Hanif’s initiative is part of a wider campaign involving government and voluntary agencies to sensitize the Muslim community to the threat from Islamist extremism. The idea, he says, is to create a greater understanding around the issues of radicalisation and extremism”.
“Young people spend a lot of their time on the web and social media and they can easily get drawn into extremist ideas without access to a counter-narrative. These seminars will help schools and, in turn, parents, who often have no idea that their children are accessing this sort of information, to pick up the signs, and use the appropriate channels in dealing with these concerns. They will help to equip heads with the counter-narratives to some of the false claims put out by extremists.”
His efforts have been commended by the government which is now seeking his help to engage with the community. But the success of initiatives such as Hanif’s depends on the Muslim community’s full-throated support.
Mark Chishty, Scotland Yard’s most senior Muslim officer, is concerned that it is not happening. He believes the threat can be contained if parents intervene at an early stage by watching out for “subtle, unexplained changes” in their children—such as “sudden negative attitudes towards alcohol, social occasions and Western clothing”. Parents must not only keep a closer eye on their children but also robustly “challenge” their behaviour if they find it suspicious.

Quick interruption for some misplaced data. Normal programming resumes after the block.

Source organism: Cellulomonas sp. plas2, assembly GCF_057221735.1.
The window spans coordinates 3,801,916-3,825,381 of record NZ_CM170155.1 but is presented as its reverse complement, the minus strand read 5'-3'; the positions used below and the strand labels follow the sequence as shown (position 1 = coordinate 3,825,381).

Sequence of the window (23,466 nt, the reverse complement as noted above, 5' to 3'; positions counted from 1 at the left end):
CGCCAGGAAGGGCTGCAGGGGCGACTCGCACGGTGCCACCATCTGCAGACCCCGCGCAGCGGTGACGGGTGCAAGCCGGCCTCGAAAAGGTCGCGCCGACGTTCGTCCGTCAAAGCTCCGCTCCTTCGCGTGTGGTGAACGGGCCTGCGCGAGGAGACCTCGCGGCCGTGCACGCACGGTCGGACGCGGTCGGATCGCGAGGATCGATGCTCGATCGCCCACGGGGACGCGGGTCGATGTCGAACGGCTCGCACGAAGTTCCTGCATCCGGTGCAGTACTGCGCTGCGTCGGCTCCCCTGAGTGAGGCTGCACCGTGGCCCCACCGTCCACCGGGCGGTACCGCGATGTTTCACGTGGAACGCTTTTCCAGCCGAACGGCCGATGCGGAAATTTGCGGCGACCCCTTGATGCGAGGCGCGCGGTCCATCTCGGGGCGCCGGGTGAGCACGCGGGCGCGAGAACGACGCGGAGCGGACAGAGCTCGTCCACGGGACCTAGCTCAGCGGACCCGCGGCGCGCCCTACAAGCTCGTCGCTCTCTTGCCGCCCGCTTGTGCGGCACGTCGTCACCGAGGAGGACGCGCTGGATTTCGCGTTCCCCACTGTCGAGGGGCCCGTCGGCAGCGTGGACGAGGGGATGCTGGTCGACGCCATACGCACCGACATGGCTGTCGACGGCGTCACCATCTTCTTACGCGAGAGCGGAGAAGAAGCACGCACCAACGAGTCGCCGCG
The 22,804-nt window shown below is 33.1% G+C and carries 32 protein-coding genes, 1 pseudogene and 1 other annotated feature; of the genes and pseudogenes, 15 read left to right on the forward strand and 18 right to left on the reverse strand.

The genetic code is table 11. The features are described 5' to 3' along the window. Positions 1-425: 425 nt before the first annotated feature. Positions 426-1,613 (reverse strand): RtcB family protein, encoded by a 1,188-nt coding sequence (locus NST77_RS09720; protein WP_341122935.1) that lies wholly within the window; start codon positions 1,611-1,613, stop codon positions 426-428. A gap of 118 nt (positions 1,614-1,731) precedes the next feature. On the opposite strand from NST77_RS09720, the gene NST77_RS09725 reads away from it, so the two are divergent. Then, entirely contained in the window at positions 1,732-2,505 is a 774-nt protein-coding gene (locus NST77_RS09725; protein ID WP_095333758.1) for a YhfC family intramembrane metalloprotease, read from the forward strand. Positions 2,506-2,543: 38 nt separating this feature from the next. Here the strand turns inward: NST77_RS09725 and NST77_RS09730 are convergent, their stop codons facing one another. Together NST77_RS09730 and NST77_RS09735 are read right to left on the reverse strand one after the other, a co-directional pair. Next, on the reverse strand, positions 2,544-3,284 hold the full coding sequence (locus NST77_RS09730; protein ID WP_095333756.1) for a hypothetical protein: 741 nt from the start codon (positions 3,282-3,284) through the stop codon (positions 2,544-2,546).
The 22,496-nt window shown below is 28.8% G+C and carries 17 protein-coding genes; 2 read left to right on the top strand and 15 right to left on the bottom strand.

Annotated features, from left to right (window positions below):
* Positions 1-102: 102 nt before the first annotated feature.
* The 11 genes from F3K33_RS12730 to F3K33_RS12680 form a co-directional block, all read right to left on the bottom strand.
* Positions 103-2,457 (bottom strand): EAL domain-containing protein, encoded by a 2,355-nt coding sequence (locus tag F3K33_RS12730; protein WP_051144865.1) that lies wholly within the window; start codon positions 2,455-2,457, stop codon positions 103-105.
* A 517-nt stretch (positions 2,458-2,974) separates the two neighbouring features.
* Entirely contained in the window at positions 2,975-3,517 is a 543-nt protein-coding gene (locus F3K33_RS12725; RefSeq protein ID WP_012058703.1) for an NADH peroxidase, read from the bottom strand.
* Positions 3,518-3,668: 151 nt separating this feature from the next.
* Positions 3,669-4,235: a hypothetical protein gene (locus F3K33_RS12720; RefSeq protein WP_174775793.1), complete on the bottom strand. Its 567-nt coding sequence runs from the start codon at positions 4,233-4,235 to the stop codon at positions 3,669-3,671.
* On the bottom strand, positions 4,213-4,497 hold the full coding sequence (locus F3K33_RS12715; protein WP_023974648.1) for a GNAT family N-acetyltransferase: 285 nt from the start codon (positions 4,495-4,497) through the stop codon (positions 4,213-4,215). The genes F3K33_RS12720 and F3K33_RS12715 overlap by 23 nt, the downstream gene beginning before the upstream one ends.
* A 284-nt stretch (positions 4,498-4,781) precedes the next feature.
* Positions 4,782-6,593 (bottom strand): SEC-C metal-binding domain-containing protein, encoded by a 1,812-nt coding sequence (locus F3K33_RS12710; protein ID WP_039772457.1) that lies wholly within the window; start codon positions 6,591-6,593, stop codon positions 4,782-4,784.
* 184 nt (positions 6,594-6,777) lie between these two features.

Experts say they do have some sympathy for parents because, in recent years, the jehadi recruitment operation has become more subtle and covert. It has moved from mosques and other public places where it could be more easily policed to Internet chat rooms and secret conclaves which many adults (and not just Muslim adults) don’t even know they exist.
But the good news is that finally there are signs of the community waking up, albeit slowly. In an unprecedented move, more than 100 British imams drawn from across the Islamic theological divide issued an emotional appeal to Muslims not to be misled and brainwashed by Islamist propaganda. A similar appeal came from the Muslim Council of Britain, which has been rightly accused in the past of not doing enough to condemn and check extremism.
There is still a sense, though, that the liberal Muslim response has been rather muted, given the scale of the atrocities being committed in the name of Islam.
“Why is there no Muslim Peace Movement campaigning for an end to violence in Muslim countries, where the victims are Muslims and the perpetrators are Muslims?’’ asked The Times columnist David Aaronovitch.
It is a good question to ask of not only British liberal Muslims, but of India’s rather tongue-tied liberal Muslims.
So, where do we from here?
For starters, Muslims must get out of the denial mode and acknowledge the scale of the threat. Granted they are not in a happy position caught up, as they are, between their own fanatics on the one hand, and right-wing looneys on the other. But ultimately it is in their own interest to rise to the challenge. Hanif’s is a good example to emulate. How about it?
Updated Date: Oct 08, 2015 07:24:51 IST